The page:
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Bureau of Alcohol, Tobacco, Firearms and Explosives

District of Columbia

For Immediate Release

April 19, 2012

Ronald C. Machen Jr., United States Attorney

Contact: Public Affairs
(202) 252-6933

North Carolina Man Indicted on Federal Charges in Assault Against Ambassador, Fires at Gabonese Embassy

Defendant Was Arrested After Demonstration Turned Violent

WASHINGTON - Leon Obame, 44, of Raleigh, N.C., was indicted today on federal charges stemming from two arsons in 2009 at the Gabonese Embassy and a 2011 assault against the country's ambassador, U.S. Attorney Ronald C. Machen Jr. announced.

Obame has been in custody since his arrest Dec. 9, 2011 during a demonstration at the Gabonese Embassy in which he allegedly struck the ambassador. He earlier was indicted on a charge of assault against a foreign official for that attack.

Today, a grand jury returned a superseding indictment in the U.S. District Court for the District of Columbia. In addition to the earlier assault charge, the superseding indictment adds charges in connection with the fires at the embassy in Northwest Washington. The new charges include two counts each of arson and damage to property occupied by a foreign government. According to the indictment, Obame set one fire on Aug. 30, 2009 at the embassy, which is located in the 2000 block of 20th Street NW. He set a second fire on Dec. 25, 2009, the indictment alleges. No one was injured in either of the blazes.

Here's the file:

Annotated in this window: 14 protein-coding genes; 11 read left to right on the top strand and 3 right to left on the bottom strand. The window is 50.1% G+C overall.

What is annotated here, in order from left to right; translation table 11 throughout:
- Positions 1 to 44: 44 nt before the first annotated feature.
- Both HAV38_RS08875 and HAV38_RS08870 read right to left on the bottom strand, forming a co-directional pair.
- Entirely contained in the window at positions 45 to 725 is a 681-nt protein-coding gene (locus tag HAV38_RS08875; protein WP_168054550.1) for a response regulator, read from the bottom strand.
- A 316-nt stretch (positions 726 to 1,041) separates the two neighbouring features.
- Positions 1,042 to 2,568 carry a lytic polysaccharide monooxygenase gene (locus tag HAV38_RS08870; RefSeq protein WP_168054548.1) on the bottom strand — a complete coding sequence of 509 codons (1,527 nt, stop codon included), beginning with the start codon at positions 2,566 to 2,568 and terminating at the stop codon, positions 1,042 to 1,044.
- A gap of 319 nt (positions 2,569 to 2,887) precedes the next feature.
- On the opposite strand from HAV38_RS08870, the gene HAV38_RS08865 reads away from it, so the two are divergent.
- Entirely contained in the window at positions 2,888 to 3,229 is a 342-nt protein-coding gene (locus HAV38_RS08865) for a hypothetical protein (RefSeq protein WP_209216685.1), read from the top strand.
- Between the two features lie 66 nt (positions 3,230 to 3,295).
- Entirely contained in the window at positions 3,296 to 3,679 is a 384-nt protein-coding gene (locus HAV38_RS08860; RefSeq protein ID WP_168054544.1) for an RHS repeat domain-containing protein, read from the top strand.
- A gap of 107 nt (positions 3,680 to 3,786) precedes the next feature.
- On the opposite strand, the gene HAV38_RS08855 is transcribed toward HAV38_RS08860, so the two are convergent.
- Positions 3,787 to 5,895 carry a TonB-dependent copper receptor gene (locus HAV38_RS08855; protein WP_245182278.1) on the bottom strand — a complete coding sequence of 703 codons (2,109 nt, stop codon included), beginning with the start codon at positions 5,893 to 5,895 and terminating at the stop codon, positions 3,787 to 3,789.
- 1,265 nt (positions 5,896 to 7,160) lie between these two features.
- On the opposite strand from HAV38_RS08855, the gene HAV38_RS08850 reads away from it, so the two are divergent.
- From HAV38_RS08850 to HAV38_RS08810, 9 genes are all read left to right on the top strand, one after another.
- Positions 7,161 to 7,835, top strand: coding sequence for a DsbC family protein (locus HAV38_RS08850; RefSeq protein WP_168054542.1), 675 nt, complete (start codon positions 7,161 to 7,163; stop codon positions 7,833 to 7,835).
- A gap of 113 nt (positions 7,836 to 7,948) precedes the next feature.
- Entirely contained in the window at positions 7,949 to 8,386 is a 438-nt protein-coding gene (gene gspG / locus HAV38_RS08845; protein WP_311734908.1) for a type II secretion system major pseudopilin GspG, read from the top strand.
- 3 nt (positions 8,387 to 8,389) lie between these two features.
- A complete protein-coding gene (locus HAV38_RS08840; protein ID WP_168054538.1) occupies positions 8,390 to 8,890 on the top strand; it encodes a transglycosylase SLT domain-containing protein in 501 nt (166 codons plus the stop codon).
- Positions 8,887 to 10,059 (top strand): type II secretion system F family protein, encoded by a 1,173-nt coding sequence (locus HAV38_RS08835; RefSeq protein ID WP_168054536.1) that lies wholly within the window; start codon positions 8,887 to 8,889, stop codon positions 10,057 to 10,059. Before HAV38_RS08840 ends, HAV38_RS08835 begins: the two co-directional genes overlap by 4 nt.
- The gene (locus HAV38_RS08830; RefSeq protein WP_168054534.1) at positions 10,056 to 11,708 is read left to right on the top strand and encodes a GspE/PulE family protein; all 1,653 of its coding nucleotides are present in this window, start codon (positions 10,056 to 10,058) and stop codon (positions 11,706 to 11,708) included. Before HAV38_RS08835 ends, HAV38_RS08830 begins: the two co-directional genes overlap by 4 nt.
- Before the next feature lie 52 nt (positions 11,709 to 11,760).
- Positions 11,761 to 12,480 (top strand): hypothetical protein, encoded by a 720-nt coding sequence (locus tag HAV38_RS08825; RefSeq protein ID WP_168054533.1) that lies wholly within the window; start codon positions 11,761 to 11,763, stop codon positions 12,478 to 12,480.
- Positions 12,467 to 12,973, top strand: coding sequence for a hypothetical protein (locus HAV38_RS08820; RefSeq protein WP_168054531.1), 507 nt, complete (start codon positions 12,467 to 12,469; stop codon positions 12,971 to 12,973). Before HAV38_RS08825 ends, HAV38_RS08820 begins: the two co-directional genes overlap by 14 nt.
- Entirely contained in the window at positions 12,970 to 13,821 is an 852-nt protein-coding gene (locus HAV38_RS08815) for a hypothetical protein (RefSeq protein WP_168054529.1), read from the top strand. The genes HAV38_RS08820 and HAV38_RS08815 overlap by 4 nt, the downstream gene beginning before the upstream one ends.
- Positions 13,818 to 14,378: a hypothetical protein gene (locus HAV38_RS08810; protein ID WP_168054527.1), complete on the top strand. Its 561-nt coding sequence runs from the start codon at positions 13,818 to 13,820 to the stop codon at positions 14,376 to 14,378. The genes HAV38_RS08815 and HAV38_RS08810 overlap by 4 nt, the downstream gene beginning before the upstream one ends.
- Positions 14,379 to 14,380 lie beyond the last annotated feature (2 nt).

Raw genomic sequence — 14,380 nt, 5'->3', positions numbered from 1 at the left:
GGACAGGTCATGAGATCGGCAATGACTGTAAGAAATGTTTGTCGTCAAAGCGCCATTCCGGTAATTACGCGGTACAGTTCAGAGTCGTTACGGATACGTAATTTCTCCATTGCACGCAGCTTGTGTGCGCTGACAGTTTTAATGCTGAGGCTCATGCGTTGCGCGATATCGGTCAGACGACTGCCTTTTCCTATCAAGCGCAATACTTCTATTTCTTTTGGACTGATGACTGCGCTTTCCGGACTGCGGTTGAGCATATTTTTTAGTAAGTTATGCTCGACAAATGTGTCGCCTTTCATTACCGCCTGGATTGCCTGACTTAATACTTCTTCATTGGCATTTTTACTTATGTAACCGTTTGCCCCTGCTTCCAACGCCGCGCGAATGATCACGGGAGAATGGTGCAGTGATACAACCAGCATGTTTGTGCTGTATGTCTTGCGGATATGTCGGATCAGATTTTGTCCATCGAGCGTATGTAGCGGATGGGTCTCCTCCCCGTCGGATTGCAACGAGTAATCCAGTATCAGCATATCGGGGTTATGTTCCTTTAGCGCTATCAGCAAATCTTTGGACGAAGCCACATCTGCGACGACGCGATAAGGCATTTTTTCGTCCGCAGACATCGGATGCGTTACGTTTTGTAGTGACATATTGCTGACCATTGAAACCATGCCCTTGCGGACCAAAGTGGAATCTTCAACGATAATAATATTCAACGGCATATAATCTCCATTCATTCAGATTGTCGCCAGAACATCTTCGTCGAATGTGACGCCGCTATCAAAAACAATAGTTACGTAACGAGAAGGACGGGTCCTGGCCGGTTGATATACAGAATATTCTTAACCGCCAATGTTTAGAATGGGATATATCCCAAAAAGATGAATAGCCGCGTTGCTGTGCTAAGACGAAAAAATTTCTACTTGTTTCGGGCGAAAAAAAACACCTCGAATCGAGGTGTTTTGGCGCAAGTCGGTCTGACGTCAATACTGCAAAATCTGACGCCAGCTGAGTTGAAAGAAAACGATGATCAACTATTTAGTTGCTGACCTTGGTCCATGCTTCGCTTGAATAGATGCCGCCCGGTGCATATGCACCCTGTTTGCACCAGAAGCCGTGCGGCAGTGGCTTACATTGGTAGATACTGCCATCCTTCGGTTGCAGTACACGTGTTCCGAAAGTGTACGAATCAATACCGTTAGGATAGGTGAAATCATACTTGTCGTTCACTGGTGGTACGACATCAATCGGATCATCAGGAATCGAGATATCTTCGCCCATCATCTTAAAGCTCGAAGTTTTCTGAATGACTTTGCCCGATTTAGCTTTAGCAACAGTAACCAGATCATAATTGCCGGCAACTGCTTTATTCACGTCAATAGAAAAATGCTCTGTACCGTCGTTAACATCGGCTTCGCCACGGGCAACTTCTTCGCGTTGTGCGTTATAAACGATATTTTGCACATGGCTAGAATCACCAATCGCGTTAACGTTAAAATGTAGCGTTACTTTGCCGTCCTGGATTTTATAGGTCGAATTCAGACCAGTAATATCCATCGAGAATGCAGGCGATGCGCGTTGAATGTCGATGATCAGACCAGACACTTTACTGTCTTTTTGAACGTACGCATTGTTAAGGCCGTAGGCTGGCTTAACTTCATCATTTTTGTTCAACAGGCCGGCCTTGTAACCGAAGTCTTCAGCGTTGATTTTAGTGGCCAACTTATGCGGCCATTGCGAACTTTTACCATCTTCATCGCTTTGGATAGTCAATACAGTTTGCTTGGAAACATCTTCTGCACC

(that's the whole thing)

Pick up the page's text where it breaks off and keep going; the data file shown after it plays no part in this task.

The assault allegedly took place on Dec. 9, 2011 at the embassy’s temporary location, in the 1600 block of Connecticut Avenue NW. That morning, Obame allegedly punched the ambassador, Michael Moussa-Adamo, knocking him to the ground.

If convicted, Obame faces a maximum penalty of five years in prison for the charge of assault against a foreign official, up to five years in prison for each count of damage to property occupied by a foreign government, and up to 20 years in prison on each arson count.

An arraignment date will be set for Obame on the new charges. He earlier pleaded not guilty to the assault offense.

An indictment is merely a formal charge that a defendant has committed a violation of criminal laws and is not evidence of guilt. Every defendant is presumed innocent until, and unless, proven guilty.

This case is being investigated by the District of Columbia Fire and Emergency Medical Services Department, the Washington Field Division of the Bureau of Alcohol, Tobacco, Firearms and Explosives, the U.S. Secret Service, and the Diplomatic Security Service. It is being prosecuted by Assistant U.S. Attorneys Frederick W. Yette and Patrick Martin of the U.S. Attorney’s Office for the District of Columbia.